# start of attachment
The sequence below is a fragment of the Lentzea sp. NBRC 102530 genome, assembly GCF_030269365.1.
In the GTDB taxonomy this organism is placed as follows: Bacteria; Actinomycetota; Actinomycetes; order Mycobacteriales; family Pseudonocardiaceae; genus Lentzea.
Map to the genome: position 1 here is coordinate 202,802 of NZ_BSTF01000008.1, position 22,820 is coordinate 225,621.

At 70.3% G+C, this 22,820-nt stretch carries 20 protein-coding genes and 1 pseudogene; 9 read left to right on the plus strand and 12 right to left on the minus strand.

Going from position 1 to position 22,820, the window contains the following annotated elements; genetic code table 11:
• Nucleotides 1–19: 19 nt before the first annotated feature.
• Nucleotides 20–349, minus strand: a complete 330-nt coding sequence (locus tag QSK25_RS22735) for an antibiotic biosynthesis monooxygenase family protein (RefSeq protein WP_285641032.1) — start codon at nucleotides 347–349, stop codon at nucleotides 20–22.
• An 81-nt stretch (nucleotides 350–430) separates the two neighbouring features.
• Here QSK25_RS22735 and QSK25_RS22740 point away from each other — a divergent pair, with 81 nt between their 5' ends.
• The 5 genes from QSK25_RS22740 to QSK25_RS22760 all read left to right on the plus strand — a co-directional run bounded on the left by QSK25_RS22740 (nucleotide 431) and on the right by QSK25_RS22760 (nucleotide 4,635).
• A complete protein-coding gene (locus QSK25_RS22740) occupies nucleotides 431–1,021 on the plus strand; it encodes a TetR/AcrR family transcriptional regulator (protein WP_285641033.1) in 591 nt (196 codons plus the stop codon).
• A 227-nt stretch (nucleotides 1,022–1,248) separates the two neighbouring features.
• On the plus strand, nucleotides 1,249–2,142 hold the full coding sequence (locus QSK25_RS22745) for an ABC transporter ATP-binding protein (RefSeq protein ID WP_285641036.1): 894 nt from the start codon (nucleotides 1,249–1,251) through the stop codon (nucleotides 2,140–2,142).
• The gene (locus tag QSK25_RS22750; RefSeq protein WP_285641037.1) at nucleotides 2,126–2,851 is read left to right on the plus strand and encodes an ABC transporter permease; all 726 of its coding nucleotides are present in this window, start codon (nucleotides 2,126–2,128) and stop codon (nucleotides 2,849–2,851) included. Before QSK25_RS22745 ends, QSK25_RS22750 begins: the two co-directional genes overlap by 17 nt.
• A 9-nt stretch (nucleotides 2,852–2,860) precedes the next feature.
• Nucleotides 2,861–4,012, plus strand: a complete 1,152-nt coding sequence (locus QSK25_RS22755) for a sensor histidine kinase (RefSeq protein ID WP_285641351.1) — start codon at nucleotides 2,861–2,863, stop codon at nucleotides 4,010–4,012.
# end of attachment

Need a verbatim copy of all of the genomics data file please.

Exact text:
The sequence below is a fragment of the Lentzea sp. NBRC 102530 genome, assembly GCF_030269365.1.
In the GTDB taxonomy this organism is placed as follows: Bacteria; Actinomycetota; Actinomycetes; order Mycobacteriales; family Pseudonocardiaceae; genus Lentzea.
Map to the genome: position 1 here is coordinate 202,802 of NZ_BSTF01000008.1, position 22,820 is coordinate 225,621.

At 70.3% G+C, this 22,820-nt stretch carries 20 protein-coding genes and 1 pseudogene; 9 read left to right on the plus strand and 12 right to left on the minus strand.

Going from position 1 to position 22,820, the window contains the following annotated elements; genetic code table 11:
• Nucleotides 1–19: 19 nt before the first annotated feature.
• Nucleotides 20–349, minus strand: a complete 330-nt coding sequence (locus tag QSK25_RS22735) for an antibiotic biosynthesis monooxygenase family protein (RefSeq protein WP_285641032.1) — start codon at nucleotides 347–349, stop codon at nucleotides 20–22.
• An 81-nt stretch (nucleotides 350–430) separates the two neighbouring features.
• Here QSK25_RS22735 and QSK25_RS22740 point away from each other — a divergent pair, with 81 nt between their 5' ends.
• The 5 genes from QSK25_RS22740 to QSK25_RS22760 all read left to right on the plus strand — a co-directional run bounded on the left by QSK25_RS22740 (nucleotide 431) and on the right by QSK25_RS22760 (nucleotide 4,635).
• A complete protein-coding gene (locus QSK25_RS22740) occupies nucleotides 431–1,021 on the plus strand; it encodes a TetR/AcrR family transcriptional regulator (protein WP_285641033.1) in 591 nt (196 codons plus the stop codon).
• A 227-nt stretch (nucleotides 1,022–1,248) separates the two neighbouring features.
• On the plus strand, nucleotides 1,249–2,142 hold the full coding sequence (locus QSK25_RS22745) for an ABC transporter ATP-binding protein (RefSeq protein ID WP_285641036.1): 894 nt from the start codon (nucleotides 1,249–1,251) through the stop codon (nucleotides 2,140–2,142).
• The gene (locus tag QSK25_RS22750; RefSeq protein WP_285641037.1) at nucleotides 2,126–2,851 is read left to right on the plus strand and encodes an ABC transporter permease; all 726 of its coding nucleotides are present in this window, start codon (nucleotides 2,126–2,128) and stop codon (nucleotides 2,849–2,851) included. Before QSK25_RS22745 ends, QSK25_RS22750 begins: the two co-directional genes overlap by 17 nt.
• A 9-nt stretch (nucleotides 2,852–2,860) precedes the next feature.
• Nucleotides 2,861–4,012, plus strand: a complete 1,152-nt coding sequence (locus QSK25_RS22755) for a sensor histidine kinase (RefSeq protein ID WP_285641351.1) — start codon at nucleotides 2,861–2,863, stop codon at nucleotides 4,010–4,012.